Little Kids

10 things your doctor told you about kids' nutrition that are wrong

Everyone likes to give advice about how to feed your kid. But you need to take it with a grain of salt. Here are some myths even your paediatrician may have told you.

cute collage of illustrations of food Illustrations: Allison + Cam

Has your kid’s doctor ever told you to rely on bananas and applesauce when your child’s tummy is feeling off? Or recommended you give your picky eater a multi­vitamin? While paediatricians are top-notch when it comes to managing medical needs, it might surprise you to know they receive very little training in nutrition.

In a survey conducted at nine Canadian medical schools, 87 percent of students said their undergraduate medical program should dedicate more time to nutrition education. And in a test of American medical school graduates entering a paediatric residency program, researchers found that the new docs correctly answered just 52 percent of nutrition questions.


We asked parents to share some of the nutrition advice they’ve heard from paediatricians, and we’re busting the biggest myths here.

Myth: Sugar makes kids hyper

Fact: Generations of parents and paediatricians have complained that sugar makes kids bounce off the walls, but science doesn’t agree. Research simply doesn’t support the link between sugar and hyperactivity. Many parents swear they witness a sugar rush after their children eat candy. But consider the context: Sugar is usually doled out at birthday parties and holidays, when the frenetic excitement may be due to the special occasion itself, not the cake. Of course, just because the sweet stuff isn’t connected with hyper behaviour doesn’t mean it’s OK to let kids eat sugary treats with abandon. Consuming excessive amounts (more than 12 teaspoons, or 48 grams, of added sugars per day—about the amount in a chocolate bar) is linked to an increased risk of obesity, type 2 diabetes and heart disease.


Myth: Overweight children should cut carbohydrates

Fact: Obesity is multi-faceted, and treating it isn’t as simple as cutting out bread and pasta. Genetics, environment, physical activity level, family dynamics and socio-economic status all play a role in weight management, along with diet. But paediatricians read the same headlines about fad diets that we do, and it can be easy to think low-carb eating is the solution. “This advice is a dangerous message that can set kids up for eating disorders later on,” says Nishta Saxena, a paediatric and family dietitian at Vibrant Nutrition. She doesn’t recommend putting children on diets. Instead, she likes to get all family members involved in supporting one another as they work toward a long-term healthy lifestyle. “Everyone can benefit from eating more vegetables and reducing their reliance on processed foods,” says Saxena.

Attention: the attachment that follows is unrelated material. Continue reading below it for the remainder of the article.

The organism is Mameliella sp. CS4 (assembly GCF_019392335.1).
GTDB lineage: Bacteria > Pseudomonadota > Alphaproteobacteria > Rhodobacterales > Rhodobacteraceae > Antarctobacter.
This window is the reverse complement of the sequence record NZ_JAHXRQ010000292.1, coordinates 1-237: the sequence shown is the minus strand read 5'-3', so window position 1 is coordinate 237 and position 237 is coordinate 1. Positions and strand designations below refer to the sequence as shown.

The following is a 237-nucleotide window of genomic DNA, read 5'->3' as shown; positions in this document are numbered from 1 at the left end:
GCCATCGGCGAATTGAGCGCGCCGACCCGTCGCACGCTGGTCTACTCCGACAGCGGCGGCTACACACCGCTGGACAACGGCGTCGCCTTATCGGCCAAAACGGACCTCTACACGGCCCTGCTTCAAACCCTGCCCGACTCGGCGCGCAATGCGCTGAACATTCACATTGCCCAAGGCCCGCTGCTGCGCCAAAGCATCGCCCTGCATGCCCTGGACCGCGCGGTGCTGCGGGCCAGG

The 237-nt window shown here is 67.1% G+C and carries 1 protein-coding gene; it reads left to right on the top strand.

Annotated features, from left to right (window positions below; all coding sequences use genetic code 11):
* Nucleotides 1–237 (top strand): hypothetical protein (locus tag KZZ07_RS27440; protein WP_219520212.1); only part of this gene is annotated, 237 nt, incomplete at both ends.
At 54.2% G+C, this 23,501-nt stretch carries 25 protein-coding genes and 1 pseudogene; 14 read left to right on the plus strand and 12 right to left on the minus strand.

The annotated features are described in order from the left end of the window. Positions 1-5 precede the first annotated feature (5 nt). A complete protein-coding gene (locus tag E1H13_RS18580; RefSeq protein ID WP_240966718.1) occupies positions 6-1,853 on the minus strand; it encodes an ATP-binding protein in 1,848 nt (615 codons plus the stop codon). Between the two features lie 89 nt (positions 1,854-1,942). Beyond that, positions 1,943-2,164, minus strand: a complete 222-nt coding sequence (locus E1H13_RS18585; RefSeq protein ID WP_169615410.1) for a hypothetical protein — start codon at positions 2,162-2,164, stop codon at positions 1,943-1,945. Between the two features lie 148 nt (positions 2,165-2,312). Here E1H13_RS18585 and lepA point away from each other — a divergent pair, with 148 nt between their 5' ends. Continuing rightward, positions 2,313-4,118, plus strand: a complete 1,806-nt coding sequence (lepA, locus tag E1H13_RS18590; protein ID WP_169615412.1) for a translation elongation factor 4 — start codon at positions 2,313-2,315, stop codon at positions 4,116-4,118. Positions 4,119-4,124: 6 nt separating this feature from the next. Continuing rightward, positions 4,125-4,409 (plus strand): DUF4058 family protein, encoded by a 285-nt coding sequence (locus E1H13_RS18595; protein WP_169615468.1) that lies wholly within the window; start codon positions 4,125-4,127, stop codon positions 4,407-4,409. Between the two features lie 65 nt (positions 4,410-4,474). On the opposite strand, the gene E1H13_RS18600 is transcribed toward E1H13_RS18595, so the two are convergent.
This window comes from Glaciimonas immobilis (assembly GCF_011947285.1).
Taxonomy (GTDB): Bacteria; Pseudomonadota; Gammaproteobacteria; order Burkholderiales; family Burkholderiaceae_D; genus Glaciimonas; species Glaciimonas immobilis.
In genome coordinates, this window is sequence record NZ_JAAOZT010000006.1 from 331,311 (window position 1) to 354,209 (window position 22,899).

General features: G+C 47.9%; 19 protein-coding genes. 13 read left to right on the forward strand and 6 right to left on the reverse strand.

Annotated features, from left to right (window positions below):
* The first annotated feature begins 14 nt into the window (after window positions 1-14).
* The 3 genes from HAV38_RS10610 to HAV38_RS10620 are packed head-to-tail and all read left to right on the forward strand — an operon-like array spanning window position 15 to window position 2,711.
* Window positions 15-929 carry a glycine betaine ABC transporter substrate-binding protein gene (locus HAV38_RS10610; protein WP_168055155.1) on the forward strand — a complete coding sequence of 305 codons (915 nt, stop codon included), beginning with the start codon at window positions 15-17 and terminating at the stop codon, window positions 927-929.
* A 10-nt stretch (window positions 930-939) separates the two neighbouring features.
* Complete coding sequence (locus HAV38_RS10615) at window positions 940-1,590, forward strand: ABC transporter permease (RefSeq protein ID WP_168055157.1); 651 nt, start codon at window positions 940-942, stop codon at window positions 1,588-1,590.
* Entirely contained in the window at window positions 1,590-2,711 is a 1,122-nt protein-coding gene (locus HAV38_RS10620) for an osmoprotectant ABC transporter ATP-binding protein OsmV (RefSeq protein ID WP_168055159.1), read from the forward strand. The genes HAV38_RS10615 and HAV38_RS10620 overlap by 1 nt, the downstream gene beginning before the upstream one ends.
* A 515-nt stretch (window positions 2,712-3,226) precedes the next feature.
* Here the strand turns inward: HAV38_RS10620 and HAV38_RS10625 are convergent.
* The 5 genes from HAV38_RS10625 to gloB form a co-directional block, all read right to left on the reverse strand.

Myth: Multivitamins are essential for picky eaters

Fact: Can’t get your kid anywhere near broccoli? A multivitamin isn’t really an insurance policy against those missing nutrients. “In most cases, multi­vitamins are not necessary, and they give parents a false sense of security,” says Saxena. Her concern is that parents will rely on supplements to replace healthy foods, but multivitamins can’t stand in for a nutritious diet. Children need to learn to eat a variety of nourishing foods instead of popping pills for nutrients. Teach kids to create a balanced plate: Fill half with vegetables and fruit, a quarter with grains and a quarter with protein (chicken, beans, meat, etc.). That way, they’ll learn to eat well without pills.

Myth: Children don’t need vitamin D supplements—they get the nutrient from the sun


Fact: While it’s true that the body can convert the sun’s rays into vitamin D, most kids don’t get enough sun exposure, especially during cold Canadian winters. And although vitamin D is added to milk, kids often don’t drink enough to meet their needs. Children require a daily supplement of 600 to 800 IU. “I recommend vitamin D supplements for all children,” says Saxena. “I don’t suggest sun exposure because of skin damage, so food and supplements are the answer to ensure kids get enough vitamin D.” In addition to milk, foods that contain vitamin D include fish, eggs and fortified non-dairy milk alternatives.

Myth: Underweight kids should eat cookies, chips and ice cream to pack on pounds

Fact: It’s true that these treats contain lots of calories and will help kids put on pounds, but achieving a healthy weight is not that simple. The calories from processed and high-sugar foods won’t provide the nutrients required for growth and optimal development, and pigging out on junk food sets them up to have poor eating habits in the future. When it comes to helping kids gain weight, Sarah Remmer, a paediatric dietitian in Calgary, recommends full-fat dairy products, avocado, natural nut and seed butters, cheese and coconut oil—“whole foods without a lot of added sugar,” she says. These provide calories, plus lots of beneficial nutrients, such as protein, vitamins and minerals. It’s also important to remember that kids come in all shapes and sizes—sometimes eating more calories won’t make a significant difference in their growth curve.